The internet has come a long way in terms of consuming media through it. These days we think nothing of streaming 4K video content from Netflix or watching YouTube online. Now, Google and Ubisoft have partnered up on Project Stream to take streaming video to another level.
Google says Project Stream is going to push the limits of streaming online video by streaming a blockbuster video game through your Chrome browser. Ubisoft is partnering with Google on Project Stream and offering up their latest Assassins Creed game. Starting on October 5th, Google will start the test with a limited number of participants. For their beta testing troubles, these users will be allowed to play at no charge.
The idea of streaming such graphically-rich content that requires near-instant interaction between the game controller and the graphics on the screen poses a number of challenges. When streaming TV or movies, consumers are comfortable with a few seconds of buffering at the start, but streaming high-quality games requires latency measured in milliseconds, with no graphic degradation.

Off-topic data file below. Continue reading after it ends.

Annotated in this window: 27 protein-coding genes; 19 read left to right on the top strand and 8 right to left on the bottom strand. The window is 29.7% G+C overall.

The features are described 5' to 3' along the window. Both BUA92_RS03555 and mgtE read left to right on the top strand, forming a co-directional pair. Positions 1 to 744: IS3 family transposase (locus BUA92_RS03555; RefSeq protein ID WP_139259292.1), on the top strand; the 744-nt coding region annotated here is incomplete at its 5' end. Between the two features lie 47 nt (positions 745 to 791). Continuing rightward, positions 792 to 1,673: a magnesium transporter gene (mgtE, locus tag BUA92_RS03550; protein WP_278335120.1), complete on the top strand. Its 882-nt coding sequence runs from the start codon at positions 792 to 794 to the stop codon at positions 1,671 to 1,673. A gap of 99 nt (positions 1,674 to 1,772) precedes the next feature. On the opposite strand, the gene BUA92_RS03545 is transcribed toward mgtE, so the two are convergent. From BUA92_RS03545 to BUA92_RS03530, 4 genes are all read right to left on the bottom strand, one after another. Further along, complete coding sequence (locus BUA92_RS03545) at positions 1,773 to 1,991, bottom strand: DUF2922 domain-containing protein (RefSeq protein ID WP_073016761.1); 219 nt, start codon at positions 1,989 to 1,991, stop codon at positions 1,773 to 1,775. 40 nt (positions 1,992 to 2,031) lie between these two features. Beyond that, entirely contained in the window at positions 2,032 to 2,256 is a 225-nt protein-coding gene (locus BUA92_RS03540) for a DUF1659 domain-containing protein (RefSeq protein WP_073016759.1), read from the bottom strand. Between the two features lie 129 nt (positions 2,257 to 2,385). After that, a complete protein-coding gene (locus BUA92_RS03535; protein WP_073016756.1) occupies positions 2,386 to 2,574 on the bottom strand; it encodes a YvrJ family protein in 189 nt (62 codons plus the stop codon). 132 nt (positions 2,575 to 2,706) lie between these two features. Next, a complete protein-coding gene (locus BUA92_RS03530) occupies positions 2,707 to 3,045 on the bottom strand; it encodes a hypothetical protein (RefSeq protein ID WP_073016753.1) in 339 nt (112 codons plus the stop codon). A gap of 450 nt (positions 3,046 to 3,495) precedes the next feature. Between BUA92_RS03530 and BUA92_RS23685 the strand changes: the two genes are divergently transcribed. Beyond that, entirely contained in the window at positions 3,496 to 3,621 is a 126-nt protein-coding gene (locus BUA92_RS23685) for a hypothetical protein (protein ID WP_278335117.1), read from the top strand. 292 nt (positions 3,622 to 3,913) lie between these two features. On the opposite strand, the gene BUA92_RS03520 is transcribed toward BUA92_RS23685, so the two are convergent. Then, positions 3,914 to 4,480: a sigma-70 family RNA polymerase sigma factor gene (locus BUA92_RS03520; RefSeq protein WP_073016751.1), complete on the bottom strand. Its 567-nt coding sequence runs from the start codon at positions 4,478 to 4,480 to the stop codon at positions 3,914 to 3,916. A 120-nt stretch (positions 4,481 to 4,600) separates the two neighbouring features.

The technology and creativity behind these AAA video games is extraordinaryfrom incredible detail and life-like movement of the characters skin, clothing, and hair, to the massive scale of the world in which the game unfolds, down to every last blade of grass. Every pixel is powered by an array of real-time rendering technology, artistry, visual effects, animation, simulation, physics and dynamics. Were inspired by the game creators who spend years crafting these amazing worlds, adventures and experiences, and were building technology that we hope will support and empower that creativity.
Project Stream has limited spaces available for users but Google is still taking submissions for them. You can apply with Google for a chance to be a part of this test but better act fast. Project Stream requires a home internet connection of 25 megabits per second or better and you must be 17-years old or older. Oh, and this is only open to residents in the United States.
What do you think of this Google project? Let us know in the comments below or on GooglePlus, Twitter, or Facebook.